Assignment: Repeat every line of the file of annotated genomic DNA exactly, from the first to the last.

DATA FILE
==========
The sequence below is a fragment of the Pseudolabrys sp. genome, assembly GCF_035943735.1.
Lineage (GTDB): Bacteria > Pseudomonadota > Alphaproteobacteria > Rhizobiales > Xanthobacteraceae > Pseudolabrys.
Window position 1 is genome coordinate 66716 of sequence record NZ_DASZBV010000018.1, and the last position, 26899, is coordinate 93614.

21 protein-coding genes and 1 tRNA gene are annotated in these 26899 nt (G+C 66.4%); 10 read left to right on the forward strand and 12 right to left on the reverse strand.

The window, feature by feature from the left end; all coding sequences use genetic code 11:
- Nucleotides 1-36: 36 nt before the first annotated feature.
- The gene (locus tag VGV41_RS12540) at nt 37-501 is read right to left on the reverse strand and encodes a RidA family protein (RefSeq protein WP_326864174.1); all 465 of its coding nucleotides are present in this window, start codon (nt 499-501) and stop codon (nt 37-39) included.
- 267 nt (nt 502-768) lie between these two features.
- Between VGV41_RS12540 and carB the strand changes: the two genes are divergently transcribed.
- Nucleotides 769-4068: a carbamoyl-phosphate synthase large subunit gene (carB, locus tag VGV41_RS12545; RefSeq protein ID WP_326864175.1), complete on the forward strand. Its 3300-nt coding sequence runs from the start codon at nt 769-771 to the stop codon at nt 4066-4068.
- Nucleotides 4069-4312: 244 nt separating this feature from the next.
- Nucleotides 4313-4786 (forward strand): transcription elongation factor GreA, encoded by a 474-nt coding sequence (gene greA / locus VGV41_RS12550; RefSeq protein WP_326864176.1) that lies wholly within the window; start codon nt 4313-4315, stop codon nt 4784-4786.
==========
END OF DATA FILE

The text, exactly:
The sequence below is a fragment of the Pseudolabrys sp. genome, assembly GCF_035943735.1.
Lineage (GTDB): Bacteria > Pseudomonadota > Alphaproteobacteria > Rhizobiales > Xanthobacteraceae > Pseudolabrys.
Window position 1 is genome coordinate 66716 of sequence record NZ_DASZBV010000018.1, and the last position, 26899, is coordinate 93614.

21 protein-coding genes and 1 tRNA gene are annotated in these 26899 nt (G+C 66.4%); 10 read left to right on the forward strand and 12 right to left on the reverse strand.

The window, feature by feature from the left end; all coding sequences use genetic code 11:
- Nucleotides 1-36: 36 nt before the first annotated feature.
- The gene (locus tag VGV41_RS12540) at nt 37-501 is read right to left on the reverse strand and encodes a RidA family protein (RefSeq protein WP_326864174.1); all 465 of its coding nucleotides are present in this window, start codon (nt 499-501) and stop codon (nt 37-39) included.
- 267 nt (nt 502-768) lie between these two features.
- Between VGV41_RS12540 and carB the strand changes: the two genes are divergently transcribed.
- Nucleotides 769-4068: a carbamoyl-phosphate synthase large subunit gene (carB, locus tag VGV41_RS12545; RefSeq protein ID WP_326864175.1), complete on the forward strand. Its 3300-nt coding sequence runs from the start codon at nt 769-771 to the stop codon at nt 4066-4068.
- Nucleotides 4069-4312: 244 nt separating this feature from the next.
- Nucleotides 4313-4786 (forward strand): transcription elongation factor GreA, encoded by a 474-nt coding sequence (gene greA / locus VGV41_RS12550; RefSeq protein WP_326864176.1) that lies wholly within the window; start codon nt 4313-4315, stop codon nt 4784-4786.